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Traditional Grammar vs.

Modern Grammar
Presented to:

Prof. Asif Ikram Sahib

Presented by: Khurram

Piracha

Difference between the animal communication and Human communication is

GRAMMAR

Traditional
Modern

Grammar

Grammar

Grammar

is the set of structural rules that govern the composition of clauses , phrases, and words in any given natural language.

Its

most known approach is the traditional grammar

In linguistics, traditional grammar is a framework for the description of the structure of language.

Many

of those ideas & rules were based on Latin grammar. Latin was assumed as the respected scientific language in the 15th 17th Centuries.
Its modern name is Latin Oriented Model

Traditional Grammar

morphology
But

syntax
(More emphasis)

semantics

excludes Phonology

The approach to language was developed through:


Ancient

Greeks and Romans

Aristotle (Poetics) & Plato(sentence structure , parts of speech) Middle Ages


Ideas about meanings from scholastic debates Vernacular English 16th century

Chaucer gave a new dimension to language.

17th

of philosophical controversies b/w rationalists and imperialists) Ideas about relationship between language and mind 18th century

century(age

Ideas about correctness in language

19th

century

* Emphasis on comparative philogy(study of words)

Traditional

grammar distinguishes between the grammar of the elements that constitute a sentence (i.e. inter-elemental) and the grammar within sentence elements (i.e. intra-elemental).

Subject Predicate Object Sentence Clause Phrase

Concepts

of inter-elemental grammar for the English language

Subject

as head Predicate much like a verb phrase Object Denotes somebodys involvement in subjects performance.

Sentence

Contain functions & content words to clarify meanings Clause is a pair of group of words that contain sub+predicate Phrase is a group of words functioning as a single unit in the syntax of a sentence.

Phrase
verb obj train

Clause
sub Jack pred took the train

took the

Nouns Verbs Pronouns

Adjectives
Adverbs Conjunctions Articles Prepositions Interjections

is

used to refer to people (boy), objects (bag), creatures (dog), places (school), qualities (honesty) , phenomena (earthquake) and abstract ideas (love).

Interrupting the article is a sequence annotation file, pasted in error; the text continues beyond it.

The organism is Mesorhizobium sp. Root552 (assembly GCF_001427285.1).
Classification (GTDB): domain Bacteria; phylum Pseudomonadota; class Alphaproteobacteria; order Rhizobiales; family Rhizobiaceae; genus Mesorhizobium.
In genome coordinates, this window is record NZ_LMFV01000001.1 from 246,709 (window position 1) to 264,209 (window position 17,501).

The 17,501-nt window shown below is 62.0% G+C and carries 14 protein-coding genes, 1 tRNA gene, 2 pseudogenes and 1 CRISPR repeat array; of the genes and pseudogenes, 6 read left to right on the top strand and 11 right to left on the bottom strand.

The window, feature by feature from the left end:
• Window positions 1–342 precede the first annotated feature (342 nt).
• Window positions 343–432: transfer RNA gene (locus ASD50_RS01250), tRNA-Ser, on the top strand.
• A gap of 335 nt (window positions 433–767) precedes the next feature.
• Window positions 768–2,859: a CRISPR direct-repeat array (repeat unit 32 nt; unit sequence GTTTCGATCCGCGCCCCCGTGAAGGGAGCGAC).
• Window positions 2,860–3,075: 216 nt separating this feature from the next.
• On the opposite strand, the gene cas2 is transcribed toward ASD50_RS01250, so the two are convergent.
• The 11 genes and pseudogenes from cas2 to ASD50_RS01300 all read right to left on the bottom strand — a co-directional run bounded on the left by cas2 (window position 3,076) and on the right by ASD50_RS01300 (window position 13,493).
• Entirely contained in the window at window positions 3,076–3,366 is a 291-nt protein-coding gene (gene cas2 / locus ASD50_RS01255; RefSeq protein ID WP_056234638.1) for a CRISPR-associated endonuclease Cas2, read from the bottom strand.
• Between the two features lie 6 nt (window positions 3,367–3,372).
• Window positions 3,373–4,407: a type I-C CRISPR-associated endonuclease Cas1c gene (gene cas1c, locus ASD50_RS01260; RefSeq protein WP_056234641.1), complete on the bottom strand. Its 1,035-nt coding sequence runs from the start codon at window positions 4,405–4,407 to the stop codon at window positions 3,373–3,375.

2.Pronouns
are

words which used in place of noun phrases.

Kinds of pronouns personal (I, you, he, etc.) possessive (my, mine, etc.) reflexive (myself, himself etc.) relative (who, which, that etc.) interrogative (who, what, which etc.) demonstrative (this, that; e.g. Drink this.)

Are

used to refer to various kinds of actions (go, run, talk) and states (be, have). Linking verbs: * Links subjects to noun or an adjective in the predicate part of the sentence. e.g. is, are, was, were, am, been, will..

Are

used to describe nouns and provide more information, having degrees: Comparative (happier) Superlative (happiest)

5.Preposition
Relates

a noun to pronoun to another word in a sentence,e.g: In, or, with, to, above etc.

6.Article
are words used with nouns to form noun phrases classifying and identifying them. This minute category contains only the definite article (the) and the indefinite article (a, an).

7.Conjuctions
Connects words and individual group of words. It indicates the relationships between events e.g: and, but, neither-nor, either-or, that, etc.

Are

typically used with verbs, to provide more information about action, states and events Adverbs of time: yesterday Adverbs of manner: roughly, gently Adverbs of place: upward, downstairs

9.Interjection
Words

or phrases used to express strong emotions or surprises. e.g. Wow!, Alas!, Hurrah! etc.

Traditional

English grammar is largely based on Latin grammar, not on current linguistics research. Traditional grammarians considered Latin as their model because English is a part of the IndoEuropean family of languages, and to which Latin and Greek also belong having similar grammatical elements. It distinguishes rational, emotional, and conventional types of discourse in theory, if not in grammatical practice.

Through

It, ordinary students and scholars have mastered many languages successfully for centuries.

Inadequate
Full

of short comings